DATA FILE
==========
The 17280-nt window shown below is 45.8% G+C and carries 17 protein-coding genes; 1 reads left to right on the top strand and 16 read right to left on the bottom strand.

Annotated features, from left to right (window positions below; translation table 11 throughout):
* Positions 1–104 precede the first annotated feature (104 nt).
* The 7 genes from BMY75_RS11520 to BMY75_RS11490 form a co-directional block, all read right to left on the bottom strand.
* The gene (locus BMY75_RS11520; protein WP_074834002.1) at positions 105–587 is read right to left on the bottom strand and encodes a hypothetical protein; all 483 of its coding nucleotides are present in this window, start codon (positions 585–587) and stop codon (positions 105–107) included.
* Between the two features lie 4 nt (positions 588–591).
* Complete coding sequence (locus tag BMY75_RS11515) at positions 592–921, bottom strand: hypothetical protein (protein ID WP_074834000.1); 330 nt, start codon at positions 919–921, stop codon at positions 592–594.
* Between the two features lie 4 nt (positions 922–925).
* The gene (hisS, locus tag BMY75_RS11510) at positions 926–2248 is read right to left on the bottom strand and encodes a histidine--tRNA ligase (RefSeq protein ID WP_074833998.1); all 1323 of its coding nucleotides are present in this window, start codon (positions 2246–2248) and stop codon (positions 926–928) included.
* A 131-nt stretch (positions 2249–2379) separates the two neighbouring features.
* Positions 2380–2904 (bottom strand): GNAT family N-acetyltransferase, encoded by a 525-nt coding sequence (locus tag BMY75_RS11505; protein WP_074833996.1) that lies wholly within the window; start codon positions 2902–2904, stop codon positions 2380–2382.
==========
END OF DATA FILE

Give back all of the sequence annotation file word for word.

The 17280-nt window shown below is 45.8% G+C and carries 17 protein-coding genes; 1 reads left to right on the top strand and 16 read right to left on the bottom strand.

Annotated features, from left to right (window positions below; translation table 11 throughout):
* Positions 1–104 precede the first annotated feature (104 nt).
* The 7 genes from BMY75_RS11520 to BMY75_RS11490 form a co-directional block, all read right to left on the bottom strand.
* The gene (locus BMY75_RS11520; protein WP_074834002.1) at positions 105–587 is read right to left on the bottom strand and encodes a hypothetical protein; all 483 of its coding nucleotides are present in this window, start codon (positions 585–587) and stop codon (positions 105–107) included.
* Between the two features lie 4 nt (positions 588–591).
* Complete coding sequence (locus tag BMY75_RS11515) at positions 592–921, bottom strand: hypothetical protein (protein ID WP_074834000.1); 330 nt, start codon at positions 919–921, stop codon at positions 592–594.
* Between the two features lie 4 nt (positions 922–925).
* The gene (hisS, locus tag BMY75_RS11510) at positions 926–2248 is read right to left on the bottom strand and encodes a histidine--tRNA ligase (RefSeq protein ID WP_074833998.1); all 1323 of its coding nucleotides are present in this window, start codon (positions 2246–2248) and stop codon (positions 926–928) included.
* A 131-nt stretch (positions 2249–2379) separates the two neighbouring features.
* Positions 2380–2904 (bottom strand): GNAT family N-acetyltransferase, encoded by a 525-nt coding sequence (locus tag BMY75_RS11505; protein WP_074833996.1) that lies wholly within the window; start codon positions 2902–2904, stop codon positions 2380–2382.